China and India have also stepped up. China banned all single-use straws in its restaurants last year, and plans to ban non-degradable bags in all cities and towns by 2022. India has resisted pressure to ban single-use plastics, but has taken smaller steps to enforce rules on how single-use plastics are stored and manufactured.

Even the stubborn environmental policies shown by the U.S. under the Trump administration had dissenters, as progressive states such as New York, California, and Hawaii banned single-use plastic bags.

More changes are coming. Traditional paper coffee cups can’t be recycled, because they’re coated in plastic. Numerous places have taken action to ban or curb the use of those wasteful products: The Netherlands announced a total ban on plastic-coated paper cups starting in July of this year, while the eco-friendly mecca of Berkeley, California last year started requiring coffee shops to charge an extra 25 cents per cup.

How to Build a Circular Economy

One of the best ways to build a circular economy is to offer strong alternatives to environmentally damaging products.

Think of the world’s efforts to reduce harmful emissions from the combustion engines in cars. For a long time, many people wanted their cars to be less damaging to the environment. But electric cars were rare, had limited driving range, and were ugly.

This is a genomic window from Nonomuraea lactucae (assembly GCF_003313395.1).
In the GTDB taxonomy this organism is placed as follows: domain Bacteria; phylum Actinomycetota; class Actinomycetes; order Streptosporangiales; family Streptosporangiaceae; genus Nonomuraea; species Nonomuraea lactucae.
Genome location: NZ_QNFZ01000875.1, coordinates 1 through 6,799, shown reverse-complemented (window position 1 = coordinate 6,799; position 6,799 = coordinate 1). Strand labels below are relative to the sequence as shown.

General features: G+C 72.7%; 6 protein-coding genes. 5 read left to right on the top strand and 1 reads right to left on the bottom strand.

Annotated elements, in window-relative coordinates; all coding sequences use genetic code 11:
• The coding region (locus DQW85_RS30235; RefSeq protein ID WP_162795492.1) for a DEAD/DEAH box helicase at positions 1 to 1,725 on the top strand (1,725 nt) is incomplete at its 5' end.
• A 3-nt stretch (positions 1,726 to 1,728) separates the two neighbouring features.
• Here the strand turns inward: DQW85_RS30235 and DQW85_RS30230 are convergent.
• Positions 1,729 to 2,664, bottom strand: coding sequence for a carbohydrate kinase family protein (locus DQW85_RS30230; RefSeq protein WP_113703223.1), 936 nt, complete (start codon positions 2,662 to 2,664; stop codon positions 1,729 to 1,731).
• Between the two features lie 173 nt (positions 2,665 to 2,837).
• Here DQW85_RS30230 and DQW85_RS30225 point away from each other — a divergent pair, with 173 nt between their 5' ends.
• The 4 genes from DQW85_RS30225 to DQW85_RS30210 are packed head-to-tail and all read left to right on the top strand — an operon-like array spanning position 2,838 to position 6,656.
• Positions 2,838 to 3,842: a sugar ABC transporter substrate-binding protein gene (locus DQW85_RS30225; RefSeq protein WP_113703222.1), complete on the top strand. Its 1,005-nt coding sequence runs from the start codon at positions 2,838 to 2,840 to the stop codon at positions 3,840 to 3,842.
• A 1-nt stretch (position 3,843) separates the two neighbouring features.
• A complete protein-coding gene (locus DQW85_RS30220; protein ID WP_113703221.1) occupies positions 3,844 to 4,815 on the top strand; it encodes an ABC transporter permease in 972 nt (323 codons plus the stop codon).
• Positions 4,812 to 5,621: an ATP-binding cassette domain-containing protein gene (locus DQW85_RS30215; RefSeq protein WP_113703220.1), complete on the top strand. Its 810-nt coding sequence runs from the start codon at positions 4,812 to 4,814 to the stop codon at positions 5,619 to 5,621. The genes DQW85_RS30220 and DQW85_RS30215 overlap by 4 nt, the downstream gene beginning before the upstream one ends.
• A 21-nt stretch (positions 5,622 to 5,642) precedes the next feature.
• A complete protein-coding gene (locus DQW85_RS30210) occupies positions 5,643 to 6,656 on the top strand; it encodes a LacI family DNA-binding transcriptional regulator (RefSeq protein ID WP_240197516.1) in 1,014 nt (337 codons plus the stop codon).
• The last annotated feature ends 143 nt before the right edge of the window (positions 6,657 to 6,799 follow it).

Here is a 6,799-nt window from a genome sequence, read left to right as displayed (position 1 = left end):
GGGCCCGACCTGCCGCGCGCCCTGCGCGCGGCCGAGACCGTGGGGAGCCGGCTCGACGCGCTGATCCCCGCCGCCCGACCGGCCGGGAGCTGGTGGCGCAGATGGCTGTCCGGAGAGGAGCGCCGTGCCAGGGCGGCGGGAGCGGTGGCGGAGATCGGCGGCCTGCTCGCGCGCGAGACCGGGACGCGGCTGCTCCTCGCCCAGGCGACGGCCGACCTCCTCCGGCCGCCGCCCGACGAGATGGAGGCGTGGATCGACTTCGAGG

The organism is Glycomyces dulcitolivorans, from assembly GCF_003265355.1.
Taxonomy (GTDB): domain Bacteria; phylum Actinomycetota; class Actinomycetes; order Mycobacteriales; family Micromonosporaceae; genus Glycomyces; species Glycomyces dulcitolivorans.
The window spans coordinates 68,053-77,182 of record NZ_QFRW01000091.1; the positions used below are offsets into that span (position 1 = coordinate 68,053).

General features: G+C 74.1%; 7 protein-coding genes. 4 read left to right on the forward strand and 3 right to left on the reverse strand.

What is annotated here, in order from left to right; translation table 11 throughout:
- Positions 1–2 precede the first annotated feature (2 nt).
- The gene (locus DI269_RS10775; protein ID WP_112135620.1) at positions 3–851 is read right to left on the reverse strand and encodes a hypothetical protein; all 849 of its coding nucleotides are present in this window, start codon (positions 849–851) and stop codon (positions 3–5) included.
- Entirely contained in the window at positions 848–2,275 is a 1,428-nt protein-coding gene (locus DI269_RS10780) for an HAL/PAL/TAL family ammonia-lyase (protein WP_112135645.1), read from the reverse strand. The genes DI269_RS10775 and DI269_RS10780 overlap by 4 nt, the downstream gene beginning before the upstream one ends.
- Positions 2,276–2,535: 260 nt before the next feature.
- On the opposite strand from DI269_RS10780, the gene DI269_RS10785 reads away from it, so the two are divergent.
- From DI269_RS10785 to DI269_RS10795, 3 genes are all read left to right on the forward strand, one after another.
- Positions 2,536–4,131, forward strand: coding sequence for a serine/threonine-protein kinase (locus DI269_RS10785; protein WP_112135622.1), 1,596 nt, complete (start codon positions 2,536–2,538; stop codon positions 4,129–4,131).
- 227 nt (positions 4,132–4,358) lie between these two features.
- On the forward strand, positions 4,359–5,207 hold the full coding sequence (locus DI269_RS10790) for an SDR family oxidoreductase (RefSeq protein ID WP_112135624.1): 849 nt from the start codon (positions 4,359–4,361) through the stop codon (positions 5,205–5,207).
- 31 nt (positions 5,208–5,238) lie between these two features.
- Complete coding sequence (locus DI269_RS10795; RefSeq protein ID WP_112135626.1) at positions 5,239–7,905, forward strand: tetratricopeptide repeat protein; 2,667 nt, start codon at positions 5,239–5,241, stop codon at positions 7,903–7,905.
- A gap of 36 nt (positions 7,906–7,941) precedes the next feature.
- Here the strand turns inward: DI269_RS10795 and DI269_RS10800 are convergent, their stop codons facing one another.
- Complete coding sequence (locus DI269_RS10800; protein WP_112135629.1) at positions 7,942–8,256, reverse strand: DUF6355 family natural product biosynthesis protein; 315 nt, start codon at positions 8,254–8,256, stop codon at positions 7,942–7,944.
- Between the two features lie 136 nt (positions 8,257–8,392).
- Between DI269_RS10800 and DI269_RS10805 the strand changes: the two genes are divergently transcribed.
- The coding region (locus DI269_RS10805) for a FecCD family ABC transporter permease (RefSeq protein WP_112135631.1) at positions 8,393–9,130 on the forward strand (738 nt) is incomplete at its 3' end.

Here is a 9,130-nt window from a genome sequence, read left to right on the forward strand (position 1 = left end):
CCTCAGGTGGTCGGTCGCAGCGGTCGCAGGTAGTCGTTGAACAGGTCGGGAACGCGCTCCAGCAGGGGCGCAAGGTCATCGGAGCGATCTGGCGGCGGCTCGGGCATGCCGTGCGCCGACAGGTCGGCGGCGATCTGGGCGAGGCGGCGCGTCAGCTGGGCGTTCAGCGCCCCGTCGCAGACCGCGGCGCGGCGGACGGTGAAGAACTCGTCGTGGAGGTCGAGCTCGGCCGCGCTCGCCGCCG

Enter Elon Musk and his company, Tesla. Musk set out to build a new kind of electric car, one that would feature all kinds of cool technology, longer battery life and driving range, and eye-catching designs. Suddenly the thought of making the environmentally conscious choice became not just possible. It was even…cool.

In a similar vein, the world needs easy-to-use, stylish alternatives to disposable products, specifically single-use plastic items

Life In Green heavily invests in new technologies that enable us to produce items ranging from cups to lids to accessories that are made from compostable materials, come from renewable resources, and lack wasteful add-ons such as the plastic coatings on paper coffee cups.

That’s not all. When we partner with clients, we don’t just provide them with compostable products; we give detailed instructions on how to compost those cups, lids, and other items, including information on the nearest composting facilities.

As we keep progressing, we will look for new ways to reduce waste, consume fewer non-renewable resources, and generally help protect the planet. Sustainability and innovation very much go hand in hand.

While we always pay attention to function, we also recognize the importance of form. Just as electric car adoption needs sweeteners to happen, so too does purchasing and using eco-friendly cups, lids, plates, and bowls. That’s why Life In Green products are also eye-catching, whether it’s our standard products or private-label designs.

We also work hard to make our products affordable. That means that our clients can go green without having to break the bank. Even in the midst of a global pandemic that’s sent the cost of raw materials sky-high, our efficient operations enable us to keep prices contained more effectively than our competitors have.

That way, as all of us look for ways to be kinder to our planet, Life In Green can make ethical choices more affordable and more enjoyable.